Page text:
UN warns fuel shortages closing hospitals after Israel shuts crossing

Tighter restrictions were imposed after Palestinians flew fire-starting kites across border

Relatives mourn over the body of Abdel Karim Radwan, who was killed in an Israeli air strike earlier today, at a hospital in Khan Yunis in the southern Gaza Strip on July 19, 2018. A Palestinian was killed in an Israeli strike in the Gaza Strip on Thursday, the enclave's health ministry said, after Israel said one of its aircraft targeted a group launching balloons carrying firebombs. / AFP / SAID KHATIB
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Israel will reopen Gaza’s main commercial crossing on Tuesday if a tense truce continues to hold, the government said on Sunday.

The announcement came after the UN warned that at least one Gaza hospital had closed because of fuel shortages after Israel tightened imports into the enclave.

Israel closed the Kerem Shalom crossing on July 9 in a bid to stop Palestinians flying kites and balloons that have started fires across the border in southern Israeli territory. On July 17, it further tightened the restrictions to also prevent fuel deliveries while reducing the fishing zone Israel enforces off Gaza to three nautical miles from six.

But the UN warned on Sunday that supplies of emergency fuel were fast running out and that donor funding could be used up by August.

UN Humanitarian Co-ordinator in Palestine Jamie McGoldrick said at least one hospital has been forced to shut down since the border crossing closure.

“Services are being dramatically reduced at others,” Mr McGoldrick said in a statement. “Given ongoing blackouts of about 20 hours a day, if fuel does not come in immediately, people’s lives will be at stake with the most vulnerable patients, like cardiac patients, those on dialysis and newborns in intensive care, at highest risk.”

Tensions have risen on the border in recent days after a Palestinian sniper killed an Israeli soldier, leading to an intense Israeli military barrage on the enclave. The bombardment led to a truce between Gaza’s rulers Hamas and Israel on Saturday.

Palestinians have continued to fly kites and balloons attached with flaming rags across the border, starting fires that have cost Israel millions of dollars. Israeli ministers have called for a harsh response to the devices that the military has largely been unable to intercept.

But the young Palestinian men launching the low-cost devices said they were doing so to protest against Israel’s crippling siege of the enclave since 2007. The Israeli military has killed at least 149 Palestinians who have taken part in weekly protests since March 30, and its snipers have wounded thousands, many who have suffered life-changing injuries.


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The closure of the border crossing has brought an enclave already reeling from the siege even closer to the brink of disaster.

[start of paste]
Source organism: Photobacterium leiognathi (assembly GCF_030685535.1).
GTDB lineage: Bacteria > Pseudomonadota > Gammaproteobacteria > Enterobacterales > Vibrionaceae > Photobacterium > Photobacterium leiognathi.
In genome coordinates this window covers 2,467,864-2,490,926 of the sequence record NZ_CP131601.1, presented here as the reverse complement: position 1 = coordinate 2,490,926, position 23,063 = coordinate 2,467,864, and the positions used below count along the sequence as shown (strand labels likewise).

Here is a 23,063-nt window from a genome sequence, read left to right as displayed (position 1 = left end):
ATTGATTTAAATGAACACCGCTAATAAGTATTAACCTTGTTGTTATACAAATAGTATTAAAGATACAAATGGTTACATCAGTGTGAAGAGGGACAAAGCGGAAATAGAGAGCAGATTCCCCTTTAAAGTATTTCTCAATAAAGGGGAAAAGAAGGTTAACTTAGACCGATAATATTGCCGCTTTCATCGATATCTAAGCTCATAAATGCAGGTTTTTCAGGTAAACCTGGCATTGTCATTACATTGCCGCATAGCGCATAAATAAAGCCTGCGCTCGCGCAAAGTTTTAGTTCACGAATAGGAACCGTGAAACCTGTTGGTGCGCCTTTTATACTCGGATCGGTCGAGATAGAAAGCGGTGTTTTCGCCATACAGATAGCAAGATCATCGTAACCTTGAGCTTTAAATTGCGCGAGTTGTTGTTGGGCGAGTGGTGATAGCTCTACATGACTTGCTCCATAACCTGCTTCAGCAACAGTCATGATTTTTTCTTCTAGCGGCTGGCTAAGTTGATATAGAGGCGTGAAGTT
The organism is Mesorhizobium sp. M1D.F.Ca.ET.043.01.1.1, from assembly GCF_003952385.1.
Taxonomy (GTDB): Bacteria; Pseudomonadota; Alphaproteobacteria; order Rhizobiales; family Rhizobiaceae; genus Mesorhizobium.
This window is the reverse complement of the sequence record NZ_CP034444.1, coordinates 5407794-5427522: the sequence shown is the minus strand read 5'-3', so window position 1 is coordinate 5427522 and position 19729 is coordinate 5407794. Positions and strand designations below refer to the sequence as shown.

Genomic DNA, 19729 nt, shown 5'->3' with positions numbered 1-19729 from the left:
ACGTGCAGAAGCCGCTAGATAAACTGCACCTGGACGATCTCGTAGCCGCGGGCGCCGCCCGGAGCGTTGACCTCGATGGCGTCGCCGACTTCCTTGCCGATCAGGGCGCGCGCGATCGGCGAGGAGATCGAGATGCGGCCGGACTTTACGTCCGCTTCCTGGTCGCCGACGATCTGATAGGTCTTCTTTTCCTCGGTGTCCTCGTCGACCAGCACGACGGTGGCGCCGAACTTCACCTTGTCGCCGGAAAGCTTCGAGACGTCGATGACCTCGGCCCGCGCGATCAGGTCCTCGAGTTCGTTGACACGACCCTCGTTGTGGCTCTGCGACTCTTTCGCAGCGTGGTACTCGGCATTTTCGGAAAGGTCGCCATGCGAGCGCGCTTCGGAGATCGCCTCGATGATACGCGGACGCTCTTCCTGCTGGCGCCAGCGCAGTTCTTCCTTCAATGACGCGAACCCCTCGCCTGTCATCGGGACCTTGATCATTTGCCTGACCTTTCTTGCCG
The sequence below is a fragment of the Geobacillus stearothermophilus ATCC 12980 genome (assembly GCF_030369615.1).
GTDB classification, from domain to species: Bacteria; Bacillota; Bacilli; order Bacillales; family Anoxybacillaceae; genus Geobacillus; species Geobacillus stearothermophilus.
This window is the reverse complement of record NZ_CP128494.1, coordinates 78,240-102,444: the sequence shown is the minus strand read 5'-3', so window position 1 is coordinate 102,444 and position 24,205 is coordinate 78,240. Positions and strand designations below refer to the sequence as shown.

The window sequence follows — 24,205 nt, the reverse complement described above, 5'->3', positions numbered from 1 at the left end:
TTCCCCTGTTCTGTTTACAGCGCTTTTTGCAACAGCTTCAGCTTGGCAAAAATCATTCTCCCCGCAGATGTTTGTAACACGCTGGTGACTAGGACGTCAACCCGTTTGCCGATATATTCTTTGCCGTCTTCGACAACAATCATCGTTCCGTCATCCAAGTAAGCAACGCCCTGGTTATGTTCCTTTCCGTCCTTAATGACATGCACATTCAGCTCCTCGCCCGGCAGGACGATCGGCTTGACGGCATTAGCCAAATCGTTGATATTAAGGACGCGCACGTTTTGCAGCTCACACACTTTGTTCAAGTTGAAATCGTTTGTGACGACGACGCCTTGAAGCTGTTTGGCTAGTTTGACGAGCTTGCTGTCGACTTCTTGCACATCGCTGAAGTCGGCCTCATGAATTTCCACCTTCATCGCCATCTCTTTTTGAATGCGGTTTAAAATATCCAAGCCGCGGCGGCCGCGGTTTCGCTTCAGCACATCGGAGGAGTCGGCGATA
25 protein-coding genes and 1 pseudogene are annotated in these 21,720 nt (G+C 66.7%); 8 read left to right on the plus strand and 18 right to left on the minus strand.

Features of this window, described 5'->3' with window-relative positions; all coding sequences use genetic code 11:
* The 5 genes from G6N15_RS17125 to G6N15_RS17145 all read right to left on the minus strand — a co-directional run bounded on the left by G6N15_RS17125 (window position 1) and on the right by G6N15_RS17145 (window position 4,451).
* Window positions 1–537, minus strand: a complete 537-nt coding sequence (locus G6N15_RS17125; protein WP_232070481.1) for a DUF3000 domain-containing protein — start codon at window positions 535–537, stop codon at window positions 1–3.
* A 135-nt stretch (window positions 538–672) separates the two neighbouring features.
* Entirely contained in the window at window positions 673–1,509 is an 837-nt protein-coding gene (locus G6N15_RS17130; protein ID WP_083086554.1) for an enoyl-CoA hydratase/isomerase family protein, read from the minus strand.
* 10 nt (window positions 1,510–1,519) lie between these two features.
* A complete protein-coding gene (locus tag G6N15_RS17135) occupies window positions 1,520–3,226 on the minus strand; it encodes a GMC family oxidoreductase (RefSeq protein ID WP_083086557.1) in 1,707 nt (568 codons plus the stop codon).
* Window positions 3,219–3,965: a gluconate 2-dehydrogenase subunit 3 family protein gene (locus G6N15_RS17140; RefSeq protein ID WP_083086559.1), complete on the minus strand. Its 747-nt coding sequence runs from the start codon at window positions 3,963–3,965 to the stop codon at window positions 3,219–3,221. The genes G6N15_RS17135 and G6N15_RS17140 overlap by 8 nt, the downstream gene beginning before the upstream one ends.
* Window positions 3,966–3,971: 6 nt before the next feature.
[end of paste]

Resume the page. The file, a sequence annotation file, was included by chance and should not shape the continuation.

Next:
"Al Quds hospital which provides life-saving interventions for 150,000 people a year will be forced to shut down in the coming days because of a lack of fuel," Chris Gunness, spokesman of UNRWA, the UN body that helps Palestinian refugees, told The National by phone.

He said that another four hospitals might close down because they were likely to run out of fuel in the next few days.

“It looks unprecedentedly bad,” he said. “Over a million people are going to be directly affected by the closure of hospitals.”

The UN has condemned the rockets fired from Gaza as well as the kites and balloons flown across the border into Israel, but it called on the country to reopen the border crossing immediately and allow fuel imports to prevent the collapse of vital medical facilities.

“Israel says there is an existential threat. Obviously [the kites] must stop. But let’s be realistic about who faces an existential threat if you look at the figures,” Mr Gunness said, citing figures of more than 4,000 Gazans taken to hospital because of live fire.

“Israel needs to lift these restrictions on fuel and the long-term blockade needs to end,” he said. “It’s collective punishment and a violation of international law.”

Israel said it would only open the crossing if calm was maintained along the border.

Israeli Defence Minister Avigdor Lieberman said that “if today and tomorrow the situation continues as it was yesterday, then on Tuesday we will allow Kerem Shalom [goods crossing] to return to normal activity and the fishing zones will return to the same distances as before”.

Mr Lieberman, speaking at the crossing, stressed that calm also meant an end to months of kites and balloons carrying firebombs over the border fence from the Palestinian enclave run by Islamist movement Hamas to burn Israeli farmland.

Israeli authorities say hundreds of fires have been started by the firebombs since April.

Mr Lieberman said: “The key is quiet, calm, zero firebombs, zero friction on the fence and zero rockets or, God forbid, shooting."